Satisfied, she re-traced her steps and re-secured the stair head door behind her. She re-entered her living room. The white shaded ceiling light was turned up bright, augmented by the two lacquered brass standard lamps in their diagonally opposite corners.

Alexandra knelt stiffly down on the deep pile carpet beside the coffee table and gingerly touched the deck of cards. She glanced up at the door. If only James would walk through it! She picked up the deck and closed her slender fingers around it. It felt like nothing more than pieces of card. She began to carefully shuffle the seventy-eight cards. She had been reading the slim booklet which had come with them, but had found no real insights into their purpose nor function. She replaced the well shuffled deck on the varnished pine surface. She tightly closed her eyes for a few moments and sought to focus her thoughts upon the question. She looked around the comfortable room once more. Taking a deep breath she slid the top most card off the deck and turned it face up.

The Chariot: Alexandra had decided upon the simplest of the spreads in the booklet. Three cards only. Past, present, and future.

With a growing sense of uneasy comprehension she took in the image. An antique chariot pulled by two galloping horses - one white, one black - hurtling across a desert landscape with a great bank of clouds on the horizon. The charioteer, in Saracen like light amour, yelling at the steeds for yet more speed. Clouds of dust thrown up by hooves and wheels alike trailing behind.

Alexandra lightly touched the card's exposed surface. A vehicle. Speed. Recklessness.

She quickly turned over the next card on the deck.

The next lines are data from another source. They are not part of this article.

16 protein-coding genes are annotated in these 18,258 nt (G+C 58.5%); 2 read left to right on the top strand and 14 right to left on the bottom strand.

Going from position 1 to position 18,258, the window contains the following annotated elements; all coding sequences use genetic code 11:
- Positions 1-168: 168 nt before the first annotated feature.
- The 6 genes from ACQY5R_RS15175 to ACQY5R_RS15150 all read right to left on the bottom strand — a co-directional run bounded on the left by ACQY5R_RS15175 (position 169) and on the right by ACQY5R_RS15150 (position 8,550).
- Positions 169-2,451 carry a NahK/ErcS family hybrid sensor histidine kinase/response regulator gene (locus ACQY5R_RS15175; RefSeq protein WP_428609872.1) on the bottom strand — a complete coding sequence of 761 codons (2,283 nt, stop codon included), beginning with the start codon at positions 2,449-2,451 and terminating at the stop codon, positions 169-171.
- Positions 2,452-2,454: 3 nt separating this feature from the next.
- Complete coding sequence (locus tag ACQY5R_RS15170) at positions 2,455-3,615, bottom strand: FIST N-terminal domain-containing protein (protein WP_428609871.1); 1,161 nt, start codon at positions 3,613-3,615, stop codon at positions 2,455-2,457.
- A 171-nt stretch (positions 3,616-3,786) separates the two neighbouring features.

The image portrayed a long haired young woman seated on some sort of throne on a sea shore. She was wrapped in a heavy cloak, was blindfolded, and appeared to be balancing two upright swords in her hands. The Two of Swords. Alexandra quickly flipped through the pages of the little booklet.

'Key Aspects', she read. 'Repression of emotions, defensiveness, vacillation, log jammed, burying one's head in the sand'. She read the sentence through twice more. The present. That's me then, is it?

So what about the future then? The cards had been a secondary gift only. A bit of joke really. She and James had laughed about them at the time. She reached out for the deck once more, then quite suddenly stayed her hand, replaced the revealed pair back onto the pile, then slipped the whole lot back into their box. She got to her feet and went over to the bookshelf, and again unfolded the year old letter. The enclosed photograph of the small boy she caught in her free hand as it dropped out.

Cassandra. What kind of a name was that? She had never liked her. The good looking blonde hell raiser who had seduced her only child, got herself pregnant, married him, and then just months later caused the high speed car crash which had claimed his life. She gazed down at the small picture cradled in her other hand. He would be nearly four now. James' son. Her grandson.

Alexandra let out a long, pent up breath, and sensed a weight finally lifting from her shoulders. She would reply to the letter, she would re-establish some kind of contact with Cassandra and her young grandson. The decision had had to be hers, and hers alone, and so ultimately it had been.

She turned her eyes back into the room again, noting the tarots back in their box still stood on the table. Softly, under her breath, Alexandra whispered: “Thank you, James.”


Copyright Terence Hugh Hazelton, 2010.

Published on writebuzz®: Adults > Stories & Scripts